Environmental Permitting, Sustainability

Streamlined CWA Permitting Final Rule Issued

On December 27, 2021, the Army Corps of Engineers (Corps) issued a final rule for the reissuance and modification of nationwide permits (NWP), which authorizes “certain activities under Section 404 of the Clean Water Act (CWA) and Section 10 of the Rivers and Harbors Act (RHA) of 1899 that have no more than minimal individual and cumulative adverse environmental effects.”

This is a crucial permitting tool for regulated industry and the government to “obtain authorization for the discharge of dredged or fill material into ‘waters of the United States’ (WOTUS) through the Corps’ streamlined NWP process,” says law firm Hunton Andrews Kurth in a Lexology article. “With this rule, the Corps reissued 40 existing NWPs and one new NWP. These 41 NWPs will combine with 16 NWPs issued on January 13, 2021, to authorize use of the full suite of NWPs through March 14, 2026.”

To discharge dredged or fill materials into any WOTUS-designated area, Section 404 of the CWA generally requires permitting that provides permission from the Corps. A streamlined permitting process with specific requirements was created by Congress, which includes the NWP program.

Receiving NWP project authorization instead of going through the 404-permit process can save regulated industries substantial money and time.

“The Corps reports that in fiscal year 2018, the average time to process a standard individual permit application was 264 days, while the average time to process an NWP authorization was 45 days,” adds Hunton Andrews Kurth. “By tailoring projects to limit impacts to WOTUS and thereby qualify for a NWP, project developers can substantially reduce federal permitting costs and delays.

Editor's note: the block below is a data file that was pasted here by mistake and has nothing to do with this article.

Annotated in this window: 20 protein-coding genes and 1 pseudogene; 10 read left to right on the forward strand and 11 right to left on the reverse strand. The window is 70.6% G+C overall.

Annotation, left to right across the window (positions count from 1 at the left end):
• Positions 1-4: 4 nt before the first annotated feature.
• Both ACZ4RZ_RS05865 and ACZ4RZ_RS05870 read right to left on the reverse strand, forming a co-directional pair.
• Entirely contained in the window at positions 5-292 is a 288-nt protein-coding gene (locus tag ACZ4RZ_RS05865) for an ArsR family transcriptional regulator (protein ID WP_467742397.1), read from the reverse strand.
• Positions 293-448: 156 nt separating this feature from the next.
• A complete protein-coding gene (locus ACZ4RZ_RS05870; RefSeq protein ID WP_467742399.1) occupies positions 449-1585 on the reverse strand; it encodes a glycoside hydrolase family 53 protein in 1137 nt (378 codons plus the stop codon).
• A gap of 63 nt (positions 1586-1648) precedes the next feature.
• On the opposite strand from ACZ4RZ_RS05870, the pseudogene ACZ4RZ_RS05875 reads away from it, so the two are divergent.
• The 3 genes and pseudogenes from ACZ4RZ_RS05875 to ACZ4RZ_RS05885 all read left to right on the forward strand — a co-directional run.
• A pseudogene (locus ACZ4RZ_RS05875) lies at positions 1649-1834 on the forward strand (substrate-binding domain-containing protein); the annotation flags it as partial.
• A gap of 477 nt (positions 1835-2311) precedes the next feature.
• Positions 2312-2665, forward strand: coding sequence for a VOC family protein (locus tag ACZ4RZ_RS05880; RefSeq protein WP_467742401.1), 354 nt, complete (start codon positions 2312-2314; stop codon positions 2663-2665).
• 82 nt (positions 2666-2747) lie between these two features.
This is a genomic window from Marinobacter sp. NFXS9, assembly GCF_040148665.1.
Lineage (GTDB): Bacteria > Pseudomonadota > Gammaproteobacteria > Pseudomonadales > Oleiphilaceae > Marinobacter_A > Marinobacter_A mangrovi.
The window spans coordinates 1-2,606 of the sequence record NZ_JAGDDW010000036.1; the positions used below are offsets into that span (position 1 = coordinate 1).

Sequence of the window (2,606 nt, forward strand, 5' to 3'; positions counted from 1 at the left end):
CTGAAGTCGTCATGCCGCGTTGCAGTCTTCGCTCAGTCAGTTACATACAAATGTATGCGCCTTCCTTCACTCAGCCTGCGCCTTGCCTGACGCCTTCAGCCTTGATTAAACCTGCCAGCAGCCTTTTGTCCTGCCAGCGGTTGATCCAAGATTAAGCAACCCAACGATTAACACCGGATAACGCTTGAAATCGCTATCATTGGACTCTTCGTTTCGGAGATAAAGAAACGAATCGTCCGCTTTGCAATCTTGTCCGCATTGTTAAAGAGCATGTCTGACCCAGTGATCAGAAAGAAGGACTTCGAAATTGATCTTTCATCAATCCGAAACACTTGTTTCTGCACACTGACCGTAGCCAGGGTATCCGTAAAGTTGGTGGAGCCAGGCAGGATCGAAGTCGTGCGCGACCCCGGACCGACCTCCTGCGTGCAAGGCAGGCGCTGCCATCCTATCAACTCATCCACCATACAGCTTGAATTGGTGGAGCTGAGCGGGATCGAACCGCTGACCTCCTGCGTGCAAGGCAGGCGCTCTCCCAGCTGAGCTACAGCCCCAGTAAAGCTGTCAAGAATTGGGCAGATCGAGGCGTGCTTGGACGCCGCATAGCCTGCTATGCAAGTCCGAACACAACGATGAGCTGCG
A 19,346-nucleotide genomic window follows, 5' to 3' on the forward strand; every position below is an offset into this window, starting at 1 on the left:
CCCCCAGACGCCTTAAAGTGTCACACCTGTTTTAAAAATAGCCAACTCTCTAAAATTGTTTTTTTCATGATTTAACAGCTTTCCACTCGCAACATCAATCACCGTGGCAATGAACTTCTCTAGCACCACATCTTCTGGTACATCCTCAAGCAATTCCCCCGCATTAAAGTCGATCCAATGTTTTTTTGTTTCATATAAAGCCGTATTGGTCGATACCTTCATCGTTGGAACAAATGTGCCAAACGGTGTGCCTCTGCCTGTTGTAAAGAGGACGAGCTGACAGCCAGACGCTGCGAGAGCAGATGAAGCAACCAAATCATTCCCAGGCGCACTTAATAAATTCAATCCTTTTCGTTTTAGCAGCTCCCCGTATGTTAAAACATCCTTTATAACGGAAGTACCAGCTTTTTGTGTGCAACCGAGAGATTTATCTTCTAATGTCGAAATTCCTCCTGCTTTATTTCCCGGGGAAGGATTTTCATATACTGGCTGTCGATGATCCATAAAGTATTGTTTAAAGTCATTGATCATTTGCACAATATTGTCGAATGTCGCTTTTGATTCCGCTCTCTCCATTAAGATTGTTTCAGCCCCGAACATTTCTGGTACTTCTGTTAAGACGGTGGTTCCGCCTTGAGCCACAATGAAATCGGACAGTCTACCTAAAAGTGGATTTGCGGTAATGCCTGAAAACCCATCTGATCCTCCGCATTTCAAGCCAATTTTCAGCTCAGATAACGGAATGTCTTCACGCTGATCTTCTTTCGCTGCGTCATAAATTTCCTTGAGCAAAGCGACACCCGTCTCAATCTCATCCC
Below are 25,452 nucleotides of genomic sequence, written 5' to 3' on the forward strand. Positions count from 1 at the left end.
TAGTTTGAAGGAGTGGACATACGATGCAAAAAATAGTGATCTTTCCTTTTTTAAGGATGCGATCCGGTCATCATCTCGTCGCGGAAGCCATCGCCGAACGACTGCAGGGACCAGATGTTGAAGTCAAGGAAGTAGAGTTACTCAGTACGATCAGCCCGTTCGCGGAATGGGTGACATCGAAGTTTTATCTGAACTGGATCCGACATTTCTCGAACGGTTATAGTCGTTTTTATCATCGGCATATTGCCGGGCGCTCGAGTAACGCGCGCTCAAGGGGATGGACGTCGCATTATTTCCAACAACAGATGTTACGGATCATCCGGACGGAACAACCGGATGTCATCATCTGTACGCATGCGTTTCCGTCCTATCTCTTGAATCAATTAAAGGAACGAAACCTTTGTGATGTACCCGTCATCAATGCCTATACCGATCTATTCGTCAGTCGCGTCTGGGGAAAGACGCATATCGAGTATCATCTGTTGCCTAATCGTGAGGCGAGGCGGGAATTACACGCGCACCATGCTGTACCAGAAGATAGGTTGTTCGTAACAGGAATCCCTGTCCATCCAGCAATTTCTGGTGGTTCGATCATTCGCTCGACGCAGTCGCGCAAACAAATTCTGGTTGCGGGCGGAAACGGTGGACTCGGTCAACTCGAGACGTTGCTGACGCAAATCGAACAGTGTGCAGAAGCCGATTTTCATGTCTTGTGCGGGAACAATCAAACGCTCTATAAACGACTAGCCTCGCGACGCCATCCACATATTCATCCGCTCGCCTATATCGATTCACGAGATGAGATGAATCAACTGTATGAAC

“For example, NWP 51 authorizes discharges of dredged or fill material into non-tidal waters of the United States associated with the construction, expansion, or modification of land-based renewable energy production facilities, including infrastructure to collect solar, wind, biomass, or geothermal energy, provided the discharge of dredged or fill material does not cause the loss of greater than ½-acre of non-tidal waters of the United States. Other projects, such as residential developments, roads, mining activities, recreational facilities, and commercial and institutional developments can also qualify for an accelerated permit if impacts are below ½-acre, and the project satisfies other conditions of the applicable NWP.”

On September 15, 2020, the Corps published a proposed rule “to reissue 52 existing NWPs and issue five new NWPs, plus the NWP general conditions and definitions,” according to the Corps final rule. “In a final rule published in the January 13, 2021, issue of the Federal Register, the Corps reissued 12 of the 52 existing NWPs and four of the five new NWPs, as well as the NWP general conditions and definitions. In this final rule, the Corps is reissuing the remaining 40 existing NWPs and issuing the remaining one new NWP. The NWP general conditions and definitions published in the January 13, 2021, issue of the Federal Register apply to the 41 NWPs reissued or issued in this final rule.”

2021 NWP key points

The Hunton Andrews Kurth analysis includes these key takeaways for industry:

  • Grandfathering. There are two conditions that apply to continued authorization under the 40 reissued NWPs after the February 24, 2022, expiration date:
    • Activities that have begun or are contracted to begin under an NWP permit “generally remain authorized provided the activity is completed within twelve months of the NWP’s expiration.”